‘How Did You Die?’ by Edmund Vance Cooke

Why do I have to be born like this? Why can’t I get anything without trouble? Why? Just why? Let’s be true, we have always tried to blame something other than ourselves when we fail. Not everyone is born with silver spoons in their mouths and we shouldn’t excuse ourselves from challenging ourselves to great heights. Maybe we cannot determine our birth, but we can always determine how we are going to live.

Edmund Vance Cooke’s ‘How Did You Die?’ is a motivational poem telling us to go head-on with our challenges in life. Life throws challenges at everyone of us. And when it does, how we react to it is all that matters. Are we going to accept the challenges with a cheerful mindset and strong heart? Or are we going to cower and hide from the outer world? The decision is ours. Where there are challenges, there are troubles. But how we perceive these troubles is up to us. It is our mindset which decides if our troubles are a ton or an ounce. When we challenge ourselves, we are not always going to win. We may fall many times. So, it doesn’t matter how many times we fall, but how many times we pull ourselves up.

Oh, a trouble’s a ton, or a trouble’s an ounce,
Or a trouble is what you make it,
And it isn’t the fact that you’re hurt that counts,
But only how did you take it?

So, what if we fall and get hurt. It isn’t embarrassing. If we had thought so as a child, we wouldn’t be here walking. What is really embarrassing is when we don’t get up after falling down and give up without even seeing the end. All we have to do is put on a smile and get up. A ball bounces up as hard as it hits the floor. Hence, we should be proud of our failures. It doesn’t matter if we fail as long as we have fought well. We should try our best so that we don’t regret it even when we fail.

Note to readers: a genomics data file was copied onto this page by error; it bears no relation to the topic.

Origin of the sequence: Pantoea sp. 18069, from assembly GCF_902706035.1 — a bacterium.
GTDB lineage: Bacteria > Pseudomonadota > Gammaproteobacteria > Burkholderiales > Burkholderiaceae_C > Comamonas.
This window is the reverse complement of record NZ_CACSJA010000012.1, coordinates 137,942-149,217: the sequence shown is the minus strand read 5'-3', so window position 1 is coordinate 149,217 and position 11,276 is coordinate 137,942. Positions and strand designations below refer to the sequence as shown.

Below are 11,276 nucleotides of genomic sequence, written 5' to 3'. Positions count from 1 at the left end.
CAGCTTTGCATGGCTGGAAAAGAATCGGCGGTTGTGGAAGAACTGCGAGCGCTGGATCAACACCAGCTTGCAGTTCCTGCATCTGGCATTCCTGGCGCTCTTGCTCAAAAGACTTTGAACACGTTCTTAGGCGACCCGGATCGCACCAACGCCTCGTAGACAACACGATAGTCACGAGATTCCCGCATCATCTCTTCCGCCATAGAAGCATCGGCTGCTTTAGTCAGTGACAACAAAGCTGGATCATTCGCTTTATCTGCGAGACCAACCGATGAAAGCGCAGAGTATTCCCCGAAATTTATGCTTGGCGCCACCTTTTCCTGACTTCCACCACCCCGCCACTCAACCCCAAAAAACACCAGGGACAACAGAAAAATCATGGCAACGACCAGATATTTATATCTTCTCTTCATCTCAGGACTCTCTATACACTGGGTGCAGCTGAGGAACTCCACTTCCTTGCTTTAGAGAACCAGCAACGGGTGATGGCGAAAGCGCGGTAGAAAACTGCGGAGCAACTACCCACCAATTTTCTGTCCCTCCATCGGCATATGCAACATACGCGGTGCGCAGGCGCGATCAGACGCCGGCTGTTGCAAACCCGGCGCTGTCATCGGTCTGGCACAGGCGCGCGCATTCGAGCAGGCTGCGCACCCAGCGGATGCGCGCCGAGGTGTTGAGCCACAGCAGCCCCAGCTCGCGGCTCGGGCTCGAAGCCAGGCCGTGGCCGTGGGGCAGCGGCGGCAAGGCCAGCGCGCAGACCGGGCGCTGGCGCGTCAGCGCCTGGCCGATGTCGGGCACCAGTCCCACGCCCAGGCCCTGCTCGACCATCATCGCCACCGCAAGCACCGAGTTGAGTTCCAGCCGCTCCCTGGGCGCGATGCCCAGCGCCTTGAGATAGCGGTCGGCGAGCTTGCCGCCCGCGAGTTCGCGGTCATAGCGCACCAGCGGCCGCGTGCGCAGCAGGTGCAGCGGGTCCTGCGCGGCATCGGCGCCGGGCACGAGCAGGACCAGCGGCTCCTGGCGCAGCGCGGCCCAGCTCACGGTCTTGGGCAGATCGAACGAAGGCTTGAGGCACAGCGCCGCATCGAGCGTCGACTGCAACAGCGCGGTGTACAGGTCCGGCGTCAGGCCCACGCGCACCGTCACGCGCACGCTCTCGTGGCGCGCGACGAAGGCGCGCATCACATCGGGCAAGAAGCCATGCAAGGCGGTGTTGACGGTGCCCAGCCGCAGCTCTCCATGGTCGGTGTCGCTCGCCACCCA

The harder you’re thrown, why the higher you bounce;
Be proud of your blackened eye!
It isn’t the fact that you’re licked that counts,
It’s how did you fight —  and why?

If we had fought well and had done our best in whatever role we are given in this mortal world, then the Critic will conclude that we did well. The Critic who will judge us is not the society or family or acquaintances but the Creator, the supreme power. Death comes to everyone. Death doesn’t look at our age, gender, status or power. It treats everyone equally and may come to anyone at any time. Whether we die early or late, whether we die in a moment or experience a slow death, it isn’t our death that matters but how we died. 

Death comes with a crawl, or comes with a pounce,
And whether he’s slow or spry,
It isn’t the fact that you’re dead that counts,
But only how did you die?

We can equalize the phrase ‘how did you die’ to how we lived. Life is full of choices and we may regret some. But we have to make sure that we turn such regrets into life lessons. Maybe we will die today or tomorrow, but would death matter if we live well?